Chinese 301 Tariffs

Chinese Imports 301 Tariffs

The Issue

Pursuant to Section 301 of the Trade Act of 1974, the President directed the Office of the United States Trade Representative (USTR) to conduct an investigation into China’s acts, policies, and practices related to technology transfer, intellectual property, and innovation. On March 22, 2018, President Trump signed a memorandum announcing that the United States would take multiple steps to protect American technology and intellectual property from certain discriminatory and burdensome trade practices by China.

Our Position

The variable production line of broad parts in low volumes needed by our industry to support vehicle maintenance and repair requires a tremendously complex network of smaller sub-suppliers that does not exist in the U.S. and would be both time and cost prohibitive to replicate. As Congress and the Administration continue to develop a trade strategy with respect to China, they should ensure that American consumers and businesses are not penalized.

As USTR evaluates Section 301 tariff exclusion extensions, we request USTR to grant requests for auto parts that the industry has difficulty sourcing from other countries, for example brake rotors. Additionally, members working to re-source and re-develop supply chains have faced manufacturing challenges in other countries related to capacity issues, quality control, absence of material supply, infrastructure and logistics to product and move product.

The 25% tariff on these goods will create burdensome liquidity problems for American companies, who are already being impacted by the COVID-19 pandemic, and ultimately can only be viewed as a pass-through tax on the cost of auto repair and maintenance.

How This Impacts You

The auto care industry depends on a global supply chain including auto parts that are sourced from or manufactured from China. Tariff exclusions that are not extended will result in an increase in the cost to source or manufacture impacted parts from China.

For product-specific questions

Contact Angela Chiang


The USTR has published four lists of imports from China that are subject to Section 301 tariffs ranging from 15% to 25%. USTR granted exclusions on certain products but most exclusions are expired. Details for each tariff list can be found in the links below:

On Dec. 13, 2019, USTR announced that the U.S. had reached a phase-one trade agreement with China in areas of intellectual property, technology transfer, agriculture, financial services, and currency and foreign exchange. The agreement also includes China's commitment to purchase U.S. goods and services.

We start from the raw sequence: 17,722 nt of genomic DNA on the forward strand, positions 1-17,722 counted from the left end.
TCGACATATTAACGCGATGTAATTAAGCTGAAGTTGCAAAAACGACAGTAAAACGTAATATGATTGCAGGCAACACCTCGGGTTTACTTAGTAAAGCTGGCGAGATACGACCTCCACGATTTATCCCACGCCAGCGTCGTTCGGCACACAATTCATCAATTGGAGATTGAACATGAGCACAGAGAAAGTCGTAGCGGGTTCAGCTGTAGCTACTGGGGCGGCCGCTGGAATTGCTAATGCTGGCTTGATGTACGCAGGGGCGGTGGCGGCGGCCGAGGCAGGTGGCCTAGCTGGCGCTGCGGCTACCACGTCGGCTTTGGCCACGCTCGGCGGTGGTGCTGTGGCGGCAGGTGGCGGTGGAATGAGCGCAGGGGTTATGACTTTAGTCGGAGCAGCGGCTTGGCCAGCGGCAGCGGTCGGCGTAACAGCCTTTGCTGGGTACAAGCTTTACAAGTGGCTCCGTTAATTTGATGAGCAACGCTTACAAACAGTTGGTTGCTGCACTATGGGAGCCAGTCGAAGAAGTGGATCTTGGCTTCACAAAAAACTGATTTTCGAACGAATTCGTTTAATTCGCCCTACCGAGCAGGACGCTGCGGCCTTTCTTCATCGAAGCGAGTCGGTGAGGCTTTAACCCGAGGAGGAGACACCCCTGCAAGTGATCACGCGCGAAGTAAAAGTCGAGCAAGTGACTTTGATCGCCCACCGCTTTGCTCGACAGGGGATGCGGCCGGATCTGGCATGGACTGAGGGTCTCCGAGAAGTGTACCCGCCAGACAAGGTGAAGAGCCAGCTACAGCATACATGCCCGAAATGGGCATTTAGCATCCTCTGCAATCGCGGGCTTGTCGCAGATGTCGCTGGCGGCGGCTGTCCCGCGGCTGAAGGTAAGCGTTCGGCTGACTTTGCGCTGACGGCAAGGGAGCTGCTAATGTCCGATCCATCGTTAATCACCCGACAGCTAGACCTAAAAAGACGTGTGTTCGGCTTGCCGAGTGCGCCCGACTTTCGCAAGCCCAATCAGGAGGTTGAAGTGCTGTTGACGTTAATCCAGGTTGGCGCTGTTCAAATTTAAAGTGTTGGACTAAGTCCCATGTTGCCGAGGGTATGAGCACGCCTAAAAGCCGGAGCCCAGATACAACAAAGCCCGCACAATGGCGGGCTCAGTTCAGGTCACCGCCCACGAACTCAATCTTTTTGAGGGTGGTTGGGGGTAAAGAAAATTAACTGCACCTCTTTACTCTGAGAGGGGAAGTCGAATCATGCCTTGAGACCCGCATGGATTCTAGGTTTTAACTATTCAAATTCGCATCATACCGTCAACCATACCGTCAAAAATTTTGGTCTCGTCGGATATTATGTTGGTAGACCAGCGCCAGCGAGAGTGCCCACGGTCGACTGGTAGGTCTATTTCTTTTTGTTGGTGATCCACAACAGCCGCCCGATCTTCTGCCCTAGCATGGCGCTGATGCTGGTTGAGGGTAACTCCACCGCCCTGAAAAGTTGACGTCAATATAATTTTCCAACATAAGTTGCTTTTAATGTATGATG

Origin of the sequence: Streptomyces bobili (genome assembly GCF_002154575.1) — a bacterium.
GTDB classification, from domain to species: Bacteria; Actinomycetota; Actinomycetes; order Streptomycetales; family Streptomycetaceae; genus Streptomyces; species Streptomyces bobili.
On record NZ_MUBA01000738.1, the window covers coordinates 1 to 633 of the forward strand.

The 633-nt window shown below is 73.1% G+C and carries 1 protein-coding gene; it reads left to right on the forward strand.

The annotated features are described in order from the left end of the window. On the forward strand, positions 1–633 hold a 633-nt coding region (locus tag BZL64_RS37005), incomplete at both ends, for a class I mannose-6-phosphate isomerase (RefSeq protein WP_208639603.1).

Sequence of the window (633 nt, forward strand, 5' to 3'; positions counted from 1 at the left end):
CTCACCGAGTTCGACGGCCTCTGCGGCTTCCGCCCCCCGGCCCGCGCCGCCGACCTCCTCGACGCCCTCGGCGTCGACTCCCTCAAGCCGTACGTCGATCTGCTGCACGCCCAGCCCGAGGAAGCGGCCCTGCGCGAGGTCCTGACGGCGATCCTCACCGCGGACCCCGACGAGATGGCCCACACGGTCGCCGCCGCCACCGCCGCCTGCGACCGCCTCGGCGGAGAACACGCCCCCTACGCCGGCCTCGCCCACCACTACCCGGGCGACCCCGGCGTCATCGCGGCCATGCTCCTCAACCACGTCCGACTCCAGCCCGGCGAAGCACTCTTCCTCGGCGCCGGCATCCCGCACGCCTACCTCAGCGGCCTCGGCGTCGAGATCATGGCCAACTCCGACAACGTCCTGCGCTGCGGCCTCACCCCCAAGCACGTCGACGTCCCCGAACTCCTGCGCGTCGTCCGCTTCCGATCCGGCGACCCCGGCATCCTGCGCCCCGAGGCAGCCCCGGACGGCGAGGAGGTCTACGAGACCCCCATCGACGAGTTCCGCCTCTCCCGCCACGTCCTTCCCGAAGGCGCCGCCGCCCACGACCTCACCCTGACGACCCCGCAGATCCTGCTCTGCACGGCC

Oct. 5, 2021 Update

The United States Trade Representative (USTR) has announced a new targeted exclusions process for Section 301 tariffs on imports from China. The new exclusion process is limited in scope and only covers 549 exclusions that had been previously granted and extended but have now expired.

USTR is accepting comments, either in support or in opposition to reinstating an exclusion, using the comment form through the submission portal starting Oct. 12. Comments are due Dec. 1.

Additional information can be found in the links below:

USTR will evaluate the possible reinstatement of each exclusion on a case-by case basis. The focus of the evaluation will be whether, despite the imposition of additional duties beginning in September 2018, the particular product remains available only from China. In addressing this factor, commenters should address specifically:

  • Whether the particular product and/or a comparable product is available from sources in the United States and/or in third countries.
  • Any changes in the global supply chain since September 2018 with respect to the particular product or any other relevant industry developments.
  • The efforts, if any, the importers or U.S. purchasers have undertaken since September 2018 to source the product from the United States or third countries.
  • Domestic capacity for producing the product in the United States.

In addition, USTR will consider whether or not reinstating the exclusion will impact or result in severe economic harm to the commenter or other U.S. interests, including the impact on small businesses, employment, manufacturing output, and critical supply chains in the United States, as well as the overall impact of the exclusions on the goal of obtaining the elimination of China’s acts, policies, and practices covered in the Section 301 investigation.

At this time, USTR has not provided any indications on expanding the exclusion process for products not included on the list of 549 products.